This piece was originally published in the June 24, 2020 edition of CAP Action’s daily newsletter, the Progress Report. Subscribe to the Progress Report here.
“We have to stop pretending this is over.”
— Sen. Elizabeth Warren, calling out those in power who have moved on from the coronavirus pandemic
Florida once again surpassed its own record increase of confirmed coronavirus cases today, with 5,511 new cases reported. This outpaces the state’s previous record increase, set just days before, by more than 1,000 cases.
Yet even with cases on the rise in Florida and dozens of other states, Trump continues to set a dangerous example. Last night, he violated local restrictions and again ignored the advice of experts when he refused to wear a mask at his campaign event in Arizona — a state seeing record cases and increases in hospitalizations.
Americans are tired of Trump’s reckless leadership. But don’t just take it from us.
IN THE NEWS
- Trump’s lawsuit to repeal the Affordable Care Act could cause more than 23 million people to lose their health coverage, according to a new report from CAP. This news comes a day before Trump and his GOP allies file their opening briefs in the Supreme Court case to repeal the landmark health care law that expanded coverage to millions of Americans. It’s clear that Trump’s recession has made the impacts of a potential ACA repeal even worse — this number is 3 million higher than originally predicted before Trump’s failed pandemic response.
- Senate Democrats rejected Republicans’ so-called “police reform” bill this afternoon in a procedural vote. The JUSTICE Act has been criticized by experts and activists for failing to include any substantive police accountability measures. “The JUSTICE Act is woefully inadequate, deeply flawed, and painfully weak,” said Senator Cory Booker in a statement today. Booker and his colleague Senator Kamala Harris have led the Senate’s push for real police reform with the introduction of the Justice in Policing Act, which the House will vote on tomorrow.
- Trump spoke at a crowded and largely mask-free church in Phoenix, Arizona last night, where he once again used a racist slur to describe the coronavirus. His risky tour across America in the midst of rising coronavirus cases will continue tomorrow with a Fox News event in Wisconsin.
For the latest on Trump’s botched pandemic response, check out BLINKING RED, CAP Action’s running timeline of how the Trump administration ignored warnings, misled the public, and made the coronavirus crisis worse.
IN CASE YOU MISSED IT
- The governors of New York, New Jersey, and Connecticut announced an agreement today to require travelers entering the region from states with high levels of coronavirus cases to quarantine for 14 days upon entry. “We have taken our people, the three of us from these three states, through hell and back,” said New Jersey Governor Phil Murphy, “and the last thing we need to do right now is subject our folks to another round.” The New York City metropolitan area was, for some time, the epicenter of the pandemic in the United States.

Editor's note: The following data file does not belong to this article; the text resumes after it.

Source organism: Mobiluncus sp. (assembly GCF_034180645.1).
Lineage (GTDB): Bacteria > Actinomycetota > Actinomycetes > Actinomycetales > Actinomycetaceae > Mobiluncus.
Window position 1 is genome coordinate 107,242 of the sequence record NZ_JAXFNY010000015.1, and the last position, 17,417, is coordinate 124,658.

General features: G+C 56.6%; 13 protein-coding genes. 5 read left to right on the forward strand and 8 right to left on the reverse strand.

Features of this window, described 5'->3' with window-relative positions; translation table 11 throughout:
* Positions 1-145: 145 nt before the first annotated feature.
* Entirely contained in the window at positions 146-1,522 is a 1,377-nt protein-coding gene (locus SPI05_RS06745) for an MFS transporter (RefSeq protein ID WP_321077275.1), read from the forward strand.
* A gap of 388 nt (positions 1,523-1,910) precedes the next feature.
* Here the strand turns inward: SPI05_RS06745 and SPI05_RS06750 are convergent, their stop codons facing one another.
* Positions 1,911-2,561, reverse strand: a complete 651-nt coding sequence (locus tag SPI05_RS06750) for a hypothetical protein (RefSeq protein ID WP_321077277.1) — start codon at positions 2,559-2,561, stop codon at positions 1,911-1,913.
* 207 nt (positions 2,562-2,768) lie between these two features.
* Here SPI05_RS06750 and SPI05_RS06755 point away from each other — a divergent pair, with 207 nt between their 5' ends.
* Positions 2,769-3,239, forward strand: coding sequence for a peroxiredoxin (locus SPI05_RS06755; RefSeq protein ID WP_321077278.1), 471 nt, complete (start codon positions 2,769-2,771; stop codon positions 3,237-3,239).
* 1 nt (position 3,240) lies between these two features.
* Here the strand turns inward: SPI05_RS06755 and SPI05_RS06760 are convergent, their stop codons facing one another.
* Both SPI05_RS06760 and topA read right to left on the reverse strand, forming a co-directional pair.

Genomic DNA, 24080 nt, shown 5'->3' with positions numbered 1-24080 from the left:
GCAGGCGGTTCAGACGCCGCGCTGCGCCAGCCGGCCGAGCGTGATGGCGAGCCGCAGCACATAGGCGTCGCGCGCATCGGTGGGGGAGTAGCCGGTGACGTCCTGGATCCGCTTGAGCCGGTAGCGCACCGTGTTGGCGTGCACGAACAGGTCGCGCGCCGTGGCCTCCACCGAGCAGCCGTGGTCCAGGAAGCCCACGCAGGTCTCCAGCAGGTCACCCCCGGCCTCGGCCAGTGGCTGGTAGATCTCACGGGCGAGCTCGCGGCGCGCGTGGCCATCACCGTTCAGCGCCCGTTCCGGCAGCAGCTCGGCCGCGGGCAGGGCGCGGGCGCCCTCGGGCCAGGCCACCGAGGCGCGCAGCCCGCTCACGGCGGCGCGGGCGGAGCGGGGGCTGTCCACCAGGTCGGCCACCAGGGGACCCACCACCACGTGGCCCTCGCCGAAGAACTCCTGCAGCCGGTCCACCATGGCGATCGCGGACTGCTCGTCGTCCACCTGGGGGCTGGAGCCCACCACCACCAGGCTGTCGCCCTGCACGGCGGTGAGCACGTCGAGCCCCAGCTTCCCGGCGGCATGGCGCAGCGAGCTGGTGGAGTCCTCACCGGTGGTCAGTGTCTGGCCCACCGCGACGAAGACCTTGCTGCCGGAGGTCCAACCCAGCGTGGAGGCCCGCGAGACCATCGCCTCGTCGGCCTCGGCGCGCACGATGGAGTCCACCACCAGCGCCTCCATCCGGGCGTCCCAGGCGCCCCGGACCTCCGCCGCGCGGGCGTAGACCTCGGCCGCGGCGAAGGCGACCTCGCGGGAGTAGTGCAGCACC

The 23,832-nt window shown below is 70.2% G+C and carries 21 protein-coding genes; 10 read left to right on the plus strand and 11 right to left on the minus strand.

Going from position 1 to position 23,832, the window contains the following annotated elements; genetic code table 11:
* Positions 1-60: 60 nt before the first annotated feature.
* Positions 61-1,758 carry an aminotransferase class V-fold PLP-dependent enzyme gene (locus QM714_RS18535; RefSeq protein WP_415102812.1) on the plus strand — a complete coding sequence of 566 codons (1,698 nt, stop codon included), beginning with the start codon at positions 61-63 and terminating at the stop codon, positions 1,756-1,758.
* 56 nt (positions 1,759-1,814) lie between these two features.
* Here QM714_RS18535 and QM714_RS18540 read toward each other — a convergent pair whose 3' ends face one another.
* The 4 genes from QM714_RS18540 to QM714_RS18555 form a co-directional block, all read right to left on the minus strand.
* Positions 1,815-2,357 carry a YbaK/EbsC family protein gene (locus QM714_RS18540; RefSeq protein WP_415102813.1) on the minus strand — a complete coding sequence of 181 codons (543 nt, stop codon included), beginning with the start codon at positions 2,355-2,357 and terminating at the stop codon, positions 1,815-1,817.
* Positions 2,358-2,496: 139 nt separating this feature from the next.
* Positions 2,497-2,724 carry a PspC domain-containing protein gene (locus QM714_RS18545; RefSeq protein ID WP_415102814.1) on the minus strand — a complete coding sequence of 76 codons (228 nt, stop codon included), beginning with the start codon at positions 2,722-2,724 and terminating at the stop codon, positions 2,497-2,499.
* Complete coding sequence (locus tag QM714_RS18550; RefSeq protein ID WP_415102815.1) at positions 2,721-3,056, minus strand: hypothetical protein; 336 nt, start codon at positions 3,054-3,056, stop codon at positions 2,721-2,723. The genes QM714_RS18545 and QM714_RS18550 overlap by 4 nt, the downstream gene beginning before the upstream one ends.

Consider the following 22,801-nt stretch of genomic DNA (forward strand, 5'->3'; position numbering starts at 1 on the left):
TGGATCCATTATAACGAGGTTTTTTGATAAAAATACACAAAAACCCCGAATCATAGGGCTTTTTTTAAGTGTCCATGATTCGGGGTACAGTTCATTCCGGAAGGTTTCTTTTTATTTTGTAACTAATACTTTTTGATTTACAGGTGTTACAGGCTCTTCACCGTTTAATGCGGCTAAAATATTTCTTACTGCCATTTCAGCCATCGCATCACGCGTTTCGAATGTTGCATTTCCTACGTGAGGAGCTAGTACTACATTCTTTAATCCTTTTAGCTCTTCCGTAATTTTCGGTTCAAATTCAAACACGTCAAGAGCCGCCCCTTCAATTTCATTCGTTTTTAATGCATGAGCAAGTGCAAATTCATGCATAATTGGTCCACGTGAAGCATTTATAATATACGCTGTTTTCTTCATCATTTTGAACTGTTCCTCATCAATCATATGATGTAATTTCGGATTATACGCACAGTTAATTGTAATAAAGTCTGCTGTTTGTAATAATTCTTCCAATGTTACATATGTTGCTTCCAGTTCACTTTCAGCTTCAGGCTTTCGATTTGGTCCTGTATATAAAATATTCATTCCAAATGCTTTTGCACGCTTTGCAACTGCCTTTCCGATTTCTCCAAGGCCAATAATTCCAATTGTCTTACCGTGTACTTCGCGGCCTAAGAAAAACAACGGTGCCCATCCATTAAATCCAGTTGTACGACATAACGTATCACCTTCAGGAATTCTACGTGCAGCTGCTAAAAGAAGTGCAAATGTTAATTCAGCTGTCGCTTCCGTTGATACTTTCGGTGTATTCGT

- Trump threatened protesters who were attempting to remove a statue of Andrew Jackson near the White House with “long-term jail sentences” yesterday. Jackson owned at least 150 enslaved people at the time of his death and was responsible for the forcible removal of Native Americans from their home land, which resulted in the deaths of nearly 4,000 Cherokees. Despite this, Trump has listed Jackson as one of his heroes.
- Kentucky managed to avoid many of the primary debacles we witnessed in Georgia and Wisconsin, but voters still experienced problems voting in yesterday’s primary election. The state closed down many of its polling places due to concerns over the coronavirus pandemic, leaving cities like Lexington and Louisville with just one polling place. In Louisville, that meant a single voting location for more than half a million eligible voters. When the Louisville polling place abruptly closed at 6 PM, voters who were still waiting in line began banging on the windows rightfully demanding they be able to exercise their right to vote. Thankfully, polling hours were extended, but only after candidates sought an emergency injunction. The clearly flawed rollout of pandemic-era voting that we’ve seen in recent months is a sign of how November’s election could go if we don’t fix systemic issues within our electoral system — and fix them quickly.
WHAT WE’RE READING
- A New Social Contract for the 21st Century by Neera Tanden (Democracy Journal)
- Powering America’s Economic Recovery by Protecting and Restoring Nature by the CAP Conservation Team (CAP)
- What if the Supreme Court Rules on Abortion and the Country Shrugs? by Lauren Kelley (New York Times)
- Emergency Health Coverage for the Unemployed and Uninsured in Response to the Pandemic and Economic Crisis by Topher Spiro (CAP)
- Editorial Board: Don’t listen to Trump. Mask-wearing is essential. (Washington Post)
23 year-old Elijah McClain was buying iced tea last August in Aurora, Colorado when someone called 911 to accuse him of “suspicious behavior.” McClain, who had anemia, wore a ski mask to stay warm. Police then brutally restrained and killed him. Sign the petition to demand these officers are brought to justice.